SpaceX is still relentlessly gunning for Mars, but the company has admitted that the current plans for its first unmanned flight might be a tad too ambitious. SpaceX President Gwynne Shotwell has revealed that its robotic Martian lander called Red Dragon won't be ready in 2018 like the company wanted. She made the revelation at a press conference announcing the first time the space corporation is launching a rocket from the historic Launch Complex 39A at NASA Kennedy Space Center.
SpaceX originally hoped to send a Red Dragon to our neighboring planet by 2022 until it bumped up its target date to 2018. Shotwell said that she and her team were focused on achieving that goal but ultimately felt that they "needed to put more resources and focus more heavily on our crew program and our Falcon Heavy program." They're now "looking more in the 2020 timeframe."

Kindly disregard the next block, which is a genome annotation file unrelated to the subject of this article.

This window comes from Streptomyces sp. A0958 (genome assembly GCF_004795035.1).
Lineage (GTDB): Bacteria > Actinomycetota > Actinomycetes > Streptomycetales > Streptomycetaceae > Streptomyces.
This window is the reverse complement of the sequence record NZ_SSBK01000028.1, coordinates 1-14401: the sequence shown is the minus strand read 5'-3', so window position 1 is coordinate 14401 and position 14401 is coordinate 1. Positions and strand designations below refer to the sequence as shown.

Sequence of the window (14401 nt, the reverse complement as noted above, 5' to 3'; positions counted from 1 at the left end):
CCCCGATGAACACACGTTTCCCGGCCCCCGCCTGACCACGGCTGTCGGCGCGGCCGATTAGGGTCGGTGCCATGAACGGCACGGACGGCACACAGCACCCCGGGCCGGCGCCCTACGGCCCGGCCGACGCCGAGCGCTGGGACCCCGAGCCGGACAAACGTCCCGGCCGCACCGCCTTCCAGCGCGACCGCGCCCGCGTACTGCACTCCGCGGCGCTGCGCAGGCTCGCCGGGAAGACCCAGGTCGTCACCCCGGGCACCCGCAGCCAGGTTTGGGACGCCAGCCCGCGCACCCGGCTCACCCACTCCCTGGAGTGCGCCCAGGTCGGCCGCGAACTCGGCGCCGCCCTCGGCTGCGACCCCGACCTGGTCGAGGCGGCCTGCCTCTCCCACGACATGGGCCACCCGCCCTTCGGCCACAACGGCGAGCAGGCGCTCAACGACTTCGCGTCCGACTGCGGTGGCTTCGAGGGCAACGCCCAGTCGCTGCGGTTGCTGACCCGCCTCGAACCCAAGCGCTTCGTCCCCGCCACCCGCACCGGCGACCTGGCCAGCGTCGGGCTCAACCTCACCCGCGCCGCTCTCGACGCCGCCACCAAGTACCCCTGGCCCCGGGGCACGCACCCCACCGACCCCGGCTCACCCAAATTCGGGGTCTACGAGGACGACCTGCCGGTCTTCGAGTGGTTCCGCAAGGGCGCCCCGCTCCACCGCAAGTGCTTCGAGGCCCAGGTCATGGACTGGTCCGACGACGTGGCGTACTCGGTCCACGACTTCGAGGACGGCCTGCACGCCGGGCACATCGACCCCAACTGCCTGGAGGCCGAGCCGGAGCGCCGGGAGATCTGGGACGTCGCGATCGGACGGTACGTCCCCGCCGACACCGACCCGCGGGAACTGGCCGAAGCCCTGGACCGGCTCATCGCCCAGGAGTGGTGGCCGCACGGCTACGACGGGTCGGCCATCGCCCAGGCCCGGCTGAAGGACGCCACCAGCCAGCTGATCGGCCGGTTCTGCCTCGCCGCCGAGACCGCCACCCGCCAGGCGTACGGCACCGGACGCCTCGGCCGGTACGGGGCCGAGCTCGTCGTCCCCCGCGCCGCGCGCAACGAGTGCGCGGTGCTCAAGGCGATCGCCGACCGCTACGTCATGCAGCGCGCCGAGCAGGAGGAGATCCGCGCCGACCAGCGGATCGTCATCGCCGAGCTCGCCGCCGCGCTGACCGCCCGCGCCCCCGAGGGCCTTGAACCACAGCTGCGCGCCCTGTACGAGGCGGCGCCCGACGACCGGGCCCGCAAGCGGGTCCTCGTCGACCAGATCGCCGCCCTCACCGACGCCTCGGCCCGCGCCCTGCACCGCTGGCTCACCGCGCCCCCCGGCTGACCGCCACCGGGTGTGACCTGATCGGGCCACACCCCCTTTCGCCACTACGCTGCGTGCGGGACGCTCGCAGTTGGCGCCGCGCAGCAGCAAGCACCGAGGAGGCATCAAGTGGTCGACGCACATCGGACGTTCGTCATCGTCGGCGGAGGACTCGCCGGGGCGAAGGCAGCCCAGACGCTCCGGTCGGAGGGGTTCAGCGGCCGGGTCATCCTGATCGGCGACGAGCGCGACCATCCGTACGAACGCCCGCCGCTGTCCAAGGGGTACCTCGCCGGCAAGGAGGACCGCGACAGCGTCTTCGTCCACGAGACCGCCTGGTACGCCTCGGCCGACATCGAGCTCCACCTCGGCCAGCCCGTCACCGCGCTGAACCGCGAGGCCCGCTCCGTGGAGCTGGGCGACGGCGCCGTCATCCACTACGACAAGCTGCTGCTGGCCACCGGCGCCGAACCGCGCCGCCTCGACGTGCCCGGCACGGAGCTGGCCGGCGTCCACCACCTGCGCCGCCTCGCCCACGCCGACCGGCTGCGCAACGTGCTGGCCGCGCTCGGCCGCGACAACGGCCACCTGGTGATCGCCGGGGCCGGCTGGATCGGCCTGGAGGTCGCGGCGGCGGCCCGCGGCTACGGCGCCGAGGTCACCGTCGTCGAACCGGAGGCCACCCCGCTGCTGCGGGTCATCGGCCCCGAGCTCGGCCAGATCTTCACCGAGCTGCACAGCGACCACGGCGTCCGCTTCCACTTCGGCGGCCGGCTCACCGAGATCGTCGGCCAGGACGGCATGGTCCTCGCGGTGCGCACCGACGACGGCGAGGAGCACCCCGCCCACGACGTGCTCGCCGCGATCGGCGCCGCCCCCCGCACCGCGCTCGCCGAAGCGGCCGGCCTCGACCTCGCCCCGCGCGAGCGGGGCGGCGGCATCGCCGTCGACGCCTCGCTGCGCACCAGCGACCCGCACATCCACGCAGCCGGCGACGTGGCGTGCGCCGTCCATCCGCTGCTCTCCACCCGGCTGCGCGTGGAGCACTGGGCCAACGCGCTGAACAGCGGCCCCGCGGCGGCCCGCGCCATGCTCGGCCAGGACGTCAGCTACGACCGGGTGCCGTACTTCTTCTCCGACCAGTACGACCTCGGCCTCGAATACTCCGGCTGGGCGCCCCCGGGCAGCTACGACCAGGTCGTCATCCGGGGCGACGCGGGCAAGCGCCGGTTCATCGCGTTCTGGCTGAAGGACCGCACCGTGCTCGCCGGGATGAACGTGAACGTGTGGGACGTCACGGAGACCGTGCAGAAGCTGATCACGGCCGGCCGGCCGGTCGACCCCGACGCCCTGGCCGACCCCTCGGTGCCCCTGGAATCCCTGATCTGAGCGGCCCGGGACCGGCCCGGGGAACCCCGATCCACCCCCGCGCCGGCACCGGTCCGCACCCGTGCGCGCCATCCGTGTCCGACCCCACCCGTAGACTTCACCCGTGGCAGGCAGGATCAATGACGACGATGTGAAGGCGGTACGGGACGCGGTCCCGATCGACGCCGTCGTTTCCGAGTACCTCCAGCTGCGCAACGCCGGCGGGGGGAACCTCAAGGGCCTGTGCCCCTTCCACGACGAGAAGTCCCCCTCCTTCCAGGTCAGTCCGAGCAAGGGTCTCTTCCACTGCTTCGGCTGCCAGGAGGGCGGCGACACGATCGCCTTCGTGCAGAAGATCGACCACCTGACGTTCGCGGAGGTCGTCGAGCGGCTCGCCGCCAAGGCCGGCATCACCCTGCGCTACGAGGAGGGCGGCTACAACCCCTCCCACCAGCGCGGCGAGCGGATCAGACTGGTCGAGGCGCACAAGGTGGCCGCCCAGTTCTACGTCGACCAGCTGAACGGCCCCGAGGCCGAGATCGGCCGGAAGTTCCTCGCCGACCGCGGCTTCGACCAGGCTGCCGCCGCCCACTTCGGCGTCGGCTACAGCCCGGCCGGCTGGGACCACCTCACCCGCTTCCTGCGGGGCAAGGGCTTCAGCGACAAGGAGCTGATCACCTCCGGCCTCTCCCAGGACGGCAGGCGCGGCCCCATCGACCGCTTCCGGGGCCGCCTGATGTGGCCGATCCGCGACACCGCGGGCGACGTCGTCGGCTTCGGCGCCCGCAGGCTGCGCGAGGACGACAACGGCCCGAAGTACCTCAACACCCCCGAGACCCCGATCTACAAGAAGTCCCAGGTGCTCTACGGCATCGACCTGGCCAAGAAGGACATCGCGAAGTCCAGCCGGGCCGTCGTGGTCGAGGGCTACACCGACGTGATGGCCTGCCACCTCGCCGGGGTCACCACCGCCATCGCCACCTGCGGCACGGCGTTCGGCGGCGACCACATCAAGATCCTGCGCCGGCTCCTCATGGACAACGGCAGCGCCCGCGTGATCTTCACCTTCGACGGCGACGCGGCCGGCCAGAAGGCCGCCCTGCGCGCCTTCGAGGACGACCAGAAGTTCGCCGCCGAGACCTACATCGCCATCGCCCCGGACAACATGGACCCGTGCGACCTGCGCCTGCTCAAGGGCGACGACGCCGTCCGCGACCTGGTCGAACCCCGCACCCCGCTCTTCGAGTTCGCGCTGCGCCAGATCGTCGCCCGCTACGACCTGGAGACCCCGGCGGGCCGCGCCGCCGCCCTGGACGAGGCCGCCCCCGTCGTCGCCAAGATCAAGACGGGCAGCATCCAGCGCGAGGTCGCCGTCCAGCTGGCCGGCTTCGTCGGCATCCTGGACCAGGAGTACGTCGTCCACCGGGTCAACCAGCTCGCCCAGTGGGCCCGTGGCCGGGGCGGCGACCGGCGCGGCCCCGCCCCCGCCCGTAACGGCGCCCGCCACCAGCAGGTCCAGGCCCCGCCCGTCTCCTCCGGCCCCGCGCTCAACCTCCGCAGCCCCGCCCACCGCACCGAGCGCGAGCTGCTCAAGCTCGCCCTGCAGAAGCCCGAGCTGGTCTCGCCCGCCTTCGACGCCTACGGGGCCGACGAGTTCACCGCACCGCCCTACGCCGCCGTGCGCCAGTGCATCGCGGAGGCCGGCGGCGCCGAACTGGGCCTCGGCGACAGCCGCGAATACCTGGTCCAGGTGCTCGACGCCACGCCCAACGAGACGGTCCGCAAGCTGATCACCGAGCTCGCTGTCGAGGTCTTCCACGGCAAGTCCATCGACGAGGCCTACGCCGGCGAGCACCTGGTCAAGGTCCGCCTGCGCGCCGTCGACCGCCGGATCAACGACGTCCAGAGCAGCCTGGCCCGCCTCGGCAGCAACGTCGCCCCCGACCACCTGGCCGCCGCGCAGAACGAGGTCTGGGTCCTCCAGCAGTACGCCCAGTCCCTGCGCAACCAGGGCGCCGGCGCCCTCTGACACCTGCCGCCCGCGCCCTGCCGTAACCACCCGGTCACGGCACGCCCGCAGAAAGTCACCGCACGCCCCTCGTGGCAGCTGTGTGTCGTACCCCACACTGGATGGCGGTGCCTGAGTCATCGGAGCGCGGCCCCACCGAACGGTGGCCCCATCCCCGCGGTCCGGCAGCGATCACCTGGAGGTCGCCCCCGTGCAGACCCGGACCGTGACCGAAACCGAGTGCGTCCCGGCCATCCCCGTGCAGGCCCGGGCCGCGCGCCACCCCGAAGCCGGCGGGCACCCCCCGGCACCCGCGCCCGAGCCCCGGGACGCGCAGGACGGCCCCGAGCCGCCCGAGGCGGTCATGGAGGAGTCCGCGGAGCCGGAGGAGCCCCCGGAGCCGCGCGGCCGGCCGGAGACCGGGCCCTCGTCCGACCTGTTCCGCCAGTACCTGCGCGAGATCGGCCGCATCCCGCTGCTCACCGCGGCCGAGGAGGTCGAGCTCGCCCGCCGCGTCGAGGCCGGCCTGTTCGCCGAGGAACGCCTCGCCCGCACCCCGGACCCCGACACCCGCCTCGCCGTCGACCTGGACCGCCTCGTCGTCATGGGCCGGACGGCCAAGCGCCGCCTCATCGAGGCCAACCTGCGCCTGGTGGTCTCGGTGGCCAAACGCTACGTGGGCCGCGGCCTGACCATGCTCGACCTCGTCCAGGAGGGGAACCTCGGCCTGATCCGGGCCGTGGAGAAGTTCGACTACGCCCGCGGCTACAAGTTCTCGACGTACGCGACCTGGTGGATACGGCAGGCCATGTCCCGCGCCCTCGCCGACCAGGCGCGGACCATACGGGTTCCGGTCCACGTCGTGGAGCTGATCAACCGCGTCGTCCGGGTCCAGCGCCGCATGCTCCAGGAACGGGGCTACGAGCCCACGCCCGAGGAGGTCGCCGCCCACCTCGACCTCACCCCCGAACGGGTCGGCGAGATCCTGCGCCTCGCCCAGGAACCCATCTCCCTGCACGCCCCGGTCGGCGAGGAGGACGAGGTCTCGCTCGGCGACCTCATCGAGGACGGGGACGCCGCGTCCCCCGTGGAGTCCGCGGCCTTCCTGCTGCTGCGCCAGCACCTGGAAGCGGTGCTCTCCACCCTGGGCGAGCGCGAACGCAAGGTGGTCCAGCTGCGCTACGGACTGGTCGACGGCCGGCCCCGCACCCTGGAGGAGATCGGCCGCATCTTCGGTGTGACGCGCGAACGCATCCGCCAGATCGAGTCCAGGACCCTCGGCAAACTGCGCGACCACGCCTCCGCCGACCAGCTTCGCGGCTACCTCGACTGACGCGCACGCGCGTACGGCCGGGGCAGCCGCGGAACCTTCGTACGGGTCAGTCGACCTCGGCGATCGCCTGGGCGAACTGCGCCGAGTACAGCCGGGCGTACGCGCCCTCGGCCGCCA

The company is developing the Red Dragon capsule for low-cost Mars lander missions flown atop a Falcon Heavy rocket. It'll test all the techniques and technologies we've developed thus far and will ferry equipment future spacefarers would need when they visit the red planet.